Our relatively modest expectation of earnings growth of 4% for the MSCI World ex-US disguises some fairly major differences, from Eurozone growth estimated around 15%, to Australian and UK growth of -1% and -9%, respectively. While European earnings have benefitted in some sectors from euro depreciation (such as consumer staples), other sectors have seen earnings estimates cut in line with their global peers (such as financials, consumer discretionary and industrials). Australia is suffering from a projected 30% drop in materials earnings, while the UK is being hurt by a 46% drop in energy earnings and a 23% drop in materials earnings. In the emerging markets, China’s expected growth of 5% is emblematic of the group – reflecting the overall pace of growth and the effect of maturation of their economy. Stronger growth is expected in India (up 13%) as their economy retains momentum, while the energy and materials markets are punishing Russia and Brazil (down 28% and 8%, respectively).
While the intent of this piece is to analyze the importance of – and outlook for – earnings, a final word on valuations is in order. Global equity valuations have been pushed up by the multi-year bull market, and most recently by the whiff of an economic rebound in Europe. As a reminder, our research indicates that valuations are an ineffective timing tool, (having no real proven impact on next 12-month returns) but they demonstrably impact longer term (5-year and longer) returns. The MSCI U.S. Index is trading at 20 times trailing earnings, a 20% premium to its long-term median, while the MSCI Europe Index is at a 37% premium. While Europe does have improved economic momentum, we believe the market is pricing in a bigger earnings rebound than may be justified. Japan’s multiple is probably better assessed relative to its developed market peers, as its historic valuation measures are inflated by their massive bubble. Emerging markets look attractive relative to history, but will need to regain economic momentum to be able to catalyze that valuation opportunity.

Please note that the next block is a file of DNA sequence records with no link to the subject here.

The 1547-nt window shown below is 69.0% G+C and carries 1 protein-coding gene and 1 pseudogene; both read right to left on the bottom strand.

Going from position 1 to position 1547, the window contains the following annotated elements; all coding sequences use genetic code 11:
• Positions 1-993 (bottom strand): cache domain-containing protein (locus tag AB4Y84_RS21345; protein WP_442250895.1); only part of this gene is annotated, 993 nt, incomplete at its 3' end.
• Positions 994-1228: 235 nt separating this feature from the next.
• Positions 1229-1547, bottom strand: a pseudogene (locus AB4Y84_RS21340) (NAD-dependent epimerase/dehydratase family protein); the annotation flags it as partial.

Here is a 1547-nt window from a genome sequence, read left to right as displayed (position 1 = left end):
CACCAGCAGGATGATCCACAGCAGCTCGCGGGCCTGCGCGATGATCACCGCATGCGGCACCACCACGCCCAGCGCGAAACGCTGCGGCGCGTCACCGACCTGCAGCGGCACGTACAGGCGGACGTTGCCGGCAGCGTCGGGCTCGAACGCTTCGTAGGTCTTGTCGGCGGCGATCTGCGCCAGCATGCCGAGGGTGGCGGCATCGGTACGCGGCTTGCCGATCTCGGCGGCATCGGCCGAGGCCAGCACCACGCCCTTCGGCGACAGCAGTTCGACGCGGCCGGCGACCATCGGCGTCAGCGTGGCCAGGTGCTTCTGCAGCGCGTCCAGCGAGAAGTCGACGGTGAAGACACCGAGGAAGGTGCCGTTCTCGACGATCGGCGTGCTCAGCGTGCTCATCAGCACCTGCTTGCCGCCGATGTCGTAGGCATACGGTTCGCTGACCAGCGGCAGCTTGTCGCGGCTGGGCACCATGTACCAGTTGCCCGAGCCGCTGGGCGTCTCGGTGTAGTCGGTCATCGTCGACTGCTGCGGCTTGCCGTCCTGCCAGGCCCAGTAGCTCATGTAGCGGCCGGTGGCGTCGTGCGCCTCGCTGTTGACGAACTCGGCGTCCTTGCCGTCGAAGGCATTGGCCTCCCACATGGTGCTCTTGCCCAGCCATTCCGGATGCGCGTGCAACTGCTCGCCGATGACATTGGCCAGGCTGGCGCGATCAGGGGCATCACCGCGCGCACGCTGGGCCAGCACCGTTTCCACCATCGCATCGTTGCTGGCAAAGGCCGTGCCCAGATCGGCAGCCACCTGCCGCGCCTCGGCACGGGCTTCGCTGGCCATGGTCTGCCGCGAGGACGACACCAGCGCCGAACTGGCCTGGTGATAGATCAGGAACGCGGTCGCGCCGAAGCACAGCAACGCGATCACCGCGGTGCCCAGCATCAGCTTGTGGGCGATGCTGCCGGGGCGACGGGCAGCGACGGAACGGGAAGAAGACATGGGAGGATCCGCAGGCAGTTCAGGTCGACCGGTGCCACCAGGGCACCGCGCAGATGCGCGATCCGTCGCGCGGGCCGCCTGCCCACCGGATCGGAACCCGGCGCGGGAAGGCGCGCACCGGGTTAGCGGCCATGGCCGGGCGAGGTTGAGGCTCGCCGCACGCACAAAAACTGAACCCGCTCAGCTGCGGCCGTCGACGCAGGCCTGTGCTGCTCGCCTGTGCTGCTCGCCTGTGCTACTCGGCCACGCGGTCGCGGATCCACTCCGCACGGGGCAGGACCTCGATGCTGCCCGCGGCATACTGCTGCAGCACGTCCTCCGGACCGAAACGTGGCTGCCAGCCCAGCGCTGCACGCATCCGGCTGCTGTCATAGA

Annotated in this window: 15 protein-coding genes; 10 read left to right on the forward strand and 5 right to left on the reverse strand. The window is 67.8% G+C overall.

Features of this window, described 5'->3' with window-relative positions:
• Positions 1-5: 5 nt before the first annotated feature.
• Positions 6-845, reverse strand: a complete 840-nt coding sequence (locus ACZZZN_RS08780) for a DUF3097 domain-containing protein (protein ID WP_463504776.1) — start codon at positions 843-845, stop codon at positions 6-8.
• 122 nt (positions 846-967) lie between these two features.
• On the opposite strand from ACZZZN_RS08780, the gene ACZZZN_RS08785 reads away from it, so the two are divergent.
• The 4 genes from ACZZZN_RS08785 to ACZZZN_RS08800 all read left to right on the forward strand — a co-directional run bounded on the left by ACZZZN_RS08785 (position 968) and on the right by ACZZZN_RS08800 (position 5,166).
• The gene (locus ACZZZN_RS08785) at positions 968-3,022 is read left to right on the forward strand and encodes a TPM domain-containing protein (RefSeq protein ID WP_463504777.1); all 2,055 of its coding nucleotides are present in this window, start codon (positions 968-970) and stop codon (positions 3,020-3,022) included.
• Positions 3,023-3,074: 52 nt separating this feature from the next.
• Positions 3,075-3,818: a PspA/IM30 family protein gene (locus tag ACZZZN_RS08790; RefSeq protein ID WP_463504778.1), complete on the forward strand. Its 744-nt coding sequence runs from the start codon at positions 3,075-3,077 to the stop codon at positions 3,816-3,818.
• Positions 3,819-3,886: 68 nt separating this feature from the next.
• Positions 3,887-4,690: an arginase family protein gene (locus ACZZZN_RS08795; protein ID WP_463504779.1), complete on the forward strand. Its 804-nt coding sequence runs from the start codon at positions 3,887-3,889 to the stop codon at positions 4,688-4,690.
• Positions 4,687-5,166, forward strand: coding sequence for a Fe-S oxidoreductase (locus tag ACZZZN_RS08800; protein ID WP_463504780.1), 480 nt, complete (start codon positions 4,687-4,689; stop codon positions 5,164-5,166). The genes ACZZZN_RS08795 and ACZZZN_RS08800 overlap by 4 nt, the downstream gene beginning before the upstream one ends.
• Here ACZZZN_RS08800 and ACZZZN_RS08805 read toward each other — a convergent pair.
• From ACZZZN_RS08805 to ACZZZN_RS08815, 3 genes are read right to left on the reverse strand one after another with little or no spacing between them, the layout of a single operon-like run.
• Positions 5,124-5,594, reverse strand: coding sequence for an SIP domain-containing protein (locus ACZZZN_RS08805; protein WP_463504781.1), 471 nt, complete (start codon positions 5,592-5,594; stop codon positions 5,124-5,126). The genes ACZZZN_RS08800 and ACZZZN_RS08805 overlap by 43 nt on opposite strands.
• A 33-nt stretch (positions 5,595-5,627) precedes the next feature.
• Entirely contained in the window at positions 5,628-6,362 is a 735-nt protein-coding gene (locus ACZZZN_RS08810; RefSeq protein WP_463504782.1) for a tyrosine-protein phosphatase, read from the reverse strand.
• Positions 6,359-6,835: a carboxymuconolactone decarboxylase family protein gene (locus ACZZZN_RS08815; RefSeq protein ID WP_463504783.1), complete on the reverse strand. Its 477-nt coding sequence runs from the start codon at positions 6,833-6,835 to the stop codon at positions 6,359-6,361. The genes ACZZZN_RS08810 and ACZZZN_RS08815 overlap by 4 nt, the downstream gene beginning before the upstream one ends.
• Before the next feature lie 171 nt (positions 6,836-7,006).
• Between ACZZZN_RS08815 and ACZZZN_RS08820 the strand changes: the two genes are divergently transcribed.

So while the broad developed markets look expensive relative to history, we remain in a central bank supported world where the relevant risk-free rates in each region are extraordinarily low. The S&P 500 dividend yield of 2% beats the 10-year yield of 1.90%, and the European and Japanese comparisons become somewhat absurd with the German 10-year at 0.19% and the Japanese 10-year yielding 0.34%. We expect this relative valuation game to continue to provide some support to the equity markets, with investors needing to become very concerned about the growth outlook before valuations are likely to come under pressure. The other potential game-changer would be a jump in interest rates, which would immediately feed through to less-attractive risk asset valuations and more competition from bonds. We remain of the view that this is not a likely scenario over the next five years.
The market’s obsession with earnings is unlikely to end soon, but hopefully our work provides a useful framework to consider the impact of earnings. While individual company reports will continue to have a meaningful impact on that particular equity, the impact of overall earnings on the market tends to be a long-term affair. The primary exception is those instances of the “double recession,” where clairvoyant traders could profit by selling the market ahead of the recession and buying back near its end. Analysts have cut earnings forecasts for 2015 and 2016 to reflect the drop in energy prices, and the overall pace of earnings growth is fairly consistent globally. We don’t expect today’s equity market valuations to be a headwind to returns over the next year, but do believe they will impact longer-term returns. A significant downturn in economic growth is the most likely enemy of the stock market, but we expect moderate and durable growth to continue over at least the next couple of years.